This should be the life.
I lay on a lounge floater in the middle of the pool, eyes closed, soaking in the unseasonably warm Memorial Day sunshine. My boyfriend laughed as my twin baby sisters begged him to toss them “again-again-again!” The cool, silky water slid around my calves and drifted past my fingers, while my parents bickered good-naturedly over how hot to make the grill. I mean, it was the epitome of the American Dream, right there in my backyard.
But I felt apart. Distant. An observer instead of a participant, and not just because I was floating by myself. Part of me always felt that way. Most of the time I could ignore it, immerse myself in the details of normal life. Times like these, though, times that should have been perfect moments? Were the worst.
“Roxie!” Addie squealed in my ear. I smiled but didn’t open my eyes. The float rocked as she tried to climb up the overinflated arm on my right.
“Try harder, squirt.”
“I didn’t thurprithe you?”
“Nope. Be a little quieter next time. Don’t tell Tucker what you’re going to do, because I heard you.”
“Okay.” She took my instruction seriously, and sank into the water a little. “Next time, I get you!”
“Roxie, watch her!” my mom called from the patio.
“She’s fine, Mom.” My sisters were better than fishes. At barely five, they could almost beat me swimming the length of the pool.
“Yeah, Mom, I fine!” The float shook. I opened one eye and saw her waving vigorously at our parents, one arm clinging to the float, her pudgy legs kicking like crazy. I reared up, roaring, and rolled over the side of the float into the water. Addie screamed in delighted terror and shoved me under the water before bolting. I sank to the bottom, bent my knees, and pushed off after her, managing to grab an ankle as she landed in Tucker’s arms. He pulled her out of the water and I followed, still holding on to her. She screamed and kicked at me, and Bess, her twin, flung herself off the steps and onto my back, shrieking with joy.
Yeah. One of those perfect moments. I laughed, tickled, splashed, and growled when they splashed me back. And still, nothing felt real. An aching lump crouched in my throat, and my chest was so full of love for these little girls that I knew I’d do anything to keep them as safe and unspoiled as they were right now. When Tucker’s bright blue eyes met mine over Bess’s wild mess of platinum-blonde hair, his feelings for me made my stomach roll. In the good way, of course. But over it all was some kind of patina that insisted I was…out of place, somehow.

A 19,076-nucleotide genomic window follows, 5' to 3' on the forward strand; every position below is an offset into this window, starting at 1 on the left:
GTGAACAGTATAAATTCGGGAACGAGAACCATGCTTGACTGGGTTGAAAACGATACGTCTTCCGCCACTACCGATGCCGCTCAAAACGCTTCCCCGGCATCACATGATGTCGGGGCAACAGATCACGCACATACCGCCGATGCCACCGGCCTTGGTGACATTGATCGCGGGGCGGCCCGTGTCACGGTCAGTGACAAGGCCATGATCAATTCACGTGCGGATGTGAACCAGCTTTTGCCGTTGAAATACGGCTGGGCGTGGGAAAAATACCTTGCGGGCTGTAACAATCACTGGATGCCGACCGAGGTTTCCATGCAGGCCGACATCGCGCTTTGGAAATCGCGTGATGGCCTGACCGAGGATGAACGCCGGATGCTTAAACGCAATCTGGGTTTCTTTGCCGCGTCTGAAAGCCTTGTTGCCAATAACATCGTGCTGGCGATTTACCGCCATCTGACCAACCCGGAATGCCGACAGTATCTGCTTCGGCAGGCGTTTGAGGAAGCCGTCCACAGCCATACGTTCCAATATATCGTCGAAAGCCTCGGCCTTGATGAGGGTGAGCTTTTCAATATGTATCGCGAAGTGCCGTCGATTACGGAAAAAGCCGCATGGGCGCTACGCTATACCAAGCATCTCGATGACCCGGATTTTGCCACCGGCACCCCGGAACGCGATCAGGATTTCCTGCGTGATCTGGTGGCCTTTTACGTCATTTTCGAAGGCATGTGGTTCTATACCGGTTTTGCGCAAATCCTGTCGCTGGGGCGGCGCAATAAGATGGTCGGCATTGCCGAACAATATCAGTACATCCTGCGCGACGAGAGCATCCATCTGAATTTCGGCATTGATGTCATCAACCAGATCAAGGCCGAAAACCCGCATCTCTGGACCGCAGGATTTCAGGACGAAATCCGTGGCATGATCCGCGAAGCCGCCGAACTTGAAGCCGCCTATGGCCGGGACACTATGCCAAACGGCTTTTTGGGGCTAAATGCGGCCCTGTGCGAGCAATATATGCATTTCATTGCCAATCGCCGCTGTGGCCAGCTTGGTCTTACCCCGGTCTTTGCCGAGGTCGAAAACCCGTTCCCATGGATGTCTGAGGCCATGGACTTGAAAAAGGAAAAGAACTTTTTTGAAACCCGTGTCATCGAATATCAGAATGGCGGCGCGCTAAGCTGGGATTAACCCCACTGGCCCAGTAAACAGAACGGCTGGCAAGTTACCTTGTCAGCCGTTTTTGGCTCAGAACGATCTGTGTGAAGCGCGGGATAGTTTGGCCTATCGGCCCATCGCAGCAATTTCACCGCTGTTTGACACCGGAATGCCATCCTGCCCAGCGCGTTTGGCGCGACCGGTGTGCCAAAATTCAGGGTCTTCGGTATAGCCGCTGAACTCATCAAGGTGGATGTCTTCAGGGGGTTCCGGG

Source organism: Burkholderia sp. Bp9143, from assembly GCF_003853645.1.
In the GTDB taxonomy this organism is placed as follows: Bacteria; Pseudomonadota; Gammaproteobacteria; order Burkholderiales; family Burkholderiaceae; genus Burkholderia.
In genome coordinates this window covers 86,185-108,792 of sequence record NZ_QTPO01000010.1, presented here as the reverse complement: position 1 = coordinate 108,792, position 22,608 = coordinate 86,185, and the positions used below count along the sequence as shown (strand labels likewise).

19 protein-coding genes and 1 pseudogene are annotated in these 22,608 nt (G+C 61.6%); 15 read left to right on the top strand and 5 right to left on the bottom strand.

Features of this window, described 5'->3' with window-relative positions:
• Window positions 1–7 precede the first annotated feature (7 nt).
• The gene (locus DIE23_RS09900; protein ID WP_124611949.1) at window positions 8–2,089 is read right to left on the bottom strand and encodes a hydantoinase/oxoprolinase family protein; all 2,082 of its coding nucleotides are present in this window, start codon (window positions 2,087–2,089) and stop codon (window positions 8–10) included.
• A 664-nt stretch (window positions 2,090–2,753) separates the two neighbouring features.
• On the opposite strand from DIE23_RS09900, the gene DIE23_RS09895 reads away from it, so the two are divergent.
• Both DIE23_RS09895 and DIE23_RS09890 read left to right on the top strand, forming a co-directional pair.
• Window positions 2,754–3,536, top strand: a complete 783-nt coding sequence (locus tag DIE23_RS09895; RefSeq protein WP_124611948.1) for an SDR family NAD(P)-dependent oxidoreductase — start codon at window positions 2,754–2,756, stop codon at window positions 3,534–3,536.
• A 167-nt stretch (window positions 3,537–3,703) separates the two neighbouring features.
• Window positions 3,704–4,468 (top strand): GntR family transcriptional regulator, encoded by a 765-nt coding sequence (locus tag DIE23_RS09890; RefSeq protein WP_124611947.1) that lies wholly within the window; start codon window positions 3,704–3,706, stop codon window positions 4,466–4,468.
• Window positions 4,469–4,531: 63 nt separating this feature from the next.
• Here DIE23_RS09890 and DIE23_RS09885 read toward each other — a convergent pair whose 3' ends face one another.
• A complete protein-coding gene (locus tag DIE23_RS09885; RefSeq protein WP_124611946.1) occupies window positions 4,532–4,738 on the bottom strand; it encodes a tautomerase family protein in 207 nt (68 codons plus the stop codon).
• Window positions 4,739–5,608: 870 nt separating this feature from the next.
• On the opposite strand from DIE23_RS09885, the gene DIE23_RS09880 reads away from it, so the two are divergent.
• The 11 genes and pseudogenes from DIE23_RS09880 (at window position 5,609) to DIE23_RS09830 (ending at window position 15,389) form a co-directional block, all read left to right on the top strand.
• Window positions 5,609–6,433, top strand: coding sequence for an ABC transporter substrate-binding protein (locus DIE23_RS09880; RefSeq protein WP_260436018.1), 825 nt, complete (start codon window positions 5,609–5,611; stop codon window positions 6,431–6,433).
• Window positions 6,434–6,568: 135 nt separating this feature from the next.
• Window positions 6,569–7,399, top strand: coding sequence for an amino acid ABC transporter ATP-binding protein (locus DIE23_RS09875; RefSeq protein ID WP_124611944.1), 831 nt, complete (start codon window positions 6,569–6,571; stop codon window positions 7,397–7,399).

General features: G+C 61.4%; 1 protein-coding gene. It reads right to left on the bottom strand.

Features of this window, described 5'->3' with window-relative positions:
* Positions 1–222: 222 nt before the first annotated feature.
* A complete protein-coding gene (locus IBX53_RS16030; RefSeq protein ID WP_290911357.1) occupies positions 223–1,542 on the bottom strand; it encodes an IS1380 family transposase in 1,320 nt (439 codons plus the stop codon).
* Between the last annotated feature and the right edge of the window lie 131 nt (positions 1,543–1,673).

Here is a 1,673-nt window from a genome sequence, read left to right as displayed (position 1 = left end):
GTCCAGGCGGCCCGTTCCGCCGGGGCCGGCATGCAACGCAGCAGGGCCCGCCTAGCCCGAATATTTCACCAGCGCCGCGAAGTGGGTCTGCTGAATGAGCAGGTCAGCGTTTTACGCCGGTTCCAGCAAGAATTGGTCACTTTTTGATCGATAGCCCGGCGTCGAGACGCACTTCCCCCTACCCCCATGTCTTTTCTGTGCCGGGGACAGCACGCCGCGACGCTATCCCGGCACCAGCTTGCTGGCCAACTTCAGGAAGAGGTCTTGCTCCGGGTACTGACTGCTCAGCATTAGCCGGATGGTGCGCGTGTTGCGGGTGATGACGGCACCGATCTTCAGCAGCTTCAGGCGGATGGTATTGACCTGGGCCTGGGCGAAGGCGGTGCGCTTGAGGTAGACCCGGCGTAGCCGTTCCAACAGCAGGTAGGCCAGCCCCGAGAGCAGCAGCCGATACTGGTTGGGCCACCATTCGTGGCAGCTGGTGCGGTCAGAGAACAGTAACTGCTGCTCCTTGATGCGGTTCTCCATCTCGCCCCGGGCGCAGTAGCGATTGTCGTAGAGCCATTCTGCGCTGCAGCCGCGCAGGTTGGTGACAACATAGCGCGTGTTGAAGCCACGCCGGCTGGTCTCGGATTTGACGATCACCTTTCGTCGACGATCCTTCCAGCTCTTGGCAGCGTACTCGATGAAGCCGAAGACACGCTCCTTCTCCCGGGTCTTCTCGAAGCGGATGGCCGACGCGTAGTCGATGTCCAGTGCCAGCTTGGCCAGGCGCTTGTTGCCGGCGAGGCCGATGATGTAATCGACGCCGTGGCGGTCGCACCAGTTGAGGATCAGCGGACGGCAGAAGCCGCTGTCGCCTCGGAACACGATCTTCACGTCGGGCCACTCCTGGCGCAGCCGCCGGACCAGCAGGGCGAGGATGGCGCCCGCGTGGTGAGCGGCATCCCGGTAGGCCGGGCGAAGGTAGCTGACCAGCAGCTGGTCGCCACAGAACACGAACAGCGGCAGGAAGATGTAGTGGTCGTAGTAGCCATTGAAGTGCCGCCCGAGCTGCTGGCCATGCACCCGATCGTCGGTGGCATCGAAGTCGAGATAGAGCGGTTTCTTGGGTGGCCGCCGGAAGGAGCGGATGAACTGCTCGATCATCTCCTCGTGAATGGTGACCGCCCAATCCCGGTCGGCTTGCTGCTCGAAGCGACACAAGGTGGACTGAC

The girls clambered out of the pool, their energy too large for its confines. Annoyed that I let this moment get tarnished, I sank down into the water and backed up to the slope into the deep end. Tucker followed, keeping his body close enough that our legs brushed, but not so close that my father would come after him.
“What’s the matter?” he asked, and as usual, I shrugged it off.
“Liar.” He leaned toward me, his eyelids lowering slightly, and made the little moue with his mouth that he always did right before he kissed me. It made me smile, so when his lips landed, mine weren’t very soft. He backed up and frowned. “Are you laughing at me?”
“Of course not. I just love…the way you do that.” I touched the pad of my forefinger to his lips. He made an exasperated face but kissed my finger.
“You’re such a girl.” He swam backwards, out of my reach.
“Hey!” I couldn’t smack him, so I sloshed a wave of water in his face.
The twins were back at the pool entry, brandishing giant super-soaker water guns.
“Have a fight with us, Tucker!” They bounced in place. Addie’s feet danced on the second step into the pool.
“You want me”—he walked toward them, pointing a finger at his chest—“to have a water gun fight”—he pointed a finger at each of them—“with you?”
“Yes!” they screeched.
“All right, if you’re sure.” He stopped a few feet from them and put his hands on his hips. “I’m the champion, you know. At water gun fights.”
“No, we are!” Bess yelled back.
“Okay, we’ll see about that. Where’s my water gun?”
“Right here!” Addie reached to pick up a tiny blue water pistol from the side of the pool. “This one’s yours!”
Tucker stared at it as she handed it to him. It was half the size of his hand. “This is mine?”
They giggled. He looked over his shoulder at me, and I grinned . “You can’t be surprised.” My sisters were devilish, Tucker their favorite target. Well, second favorite, after me.
“Game on!” Tucker bellowed, chasing them up the steps and across the back yard. They dashed away, firing at him sideways and somehow managing to hit him square in the face.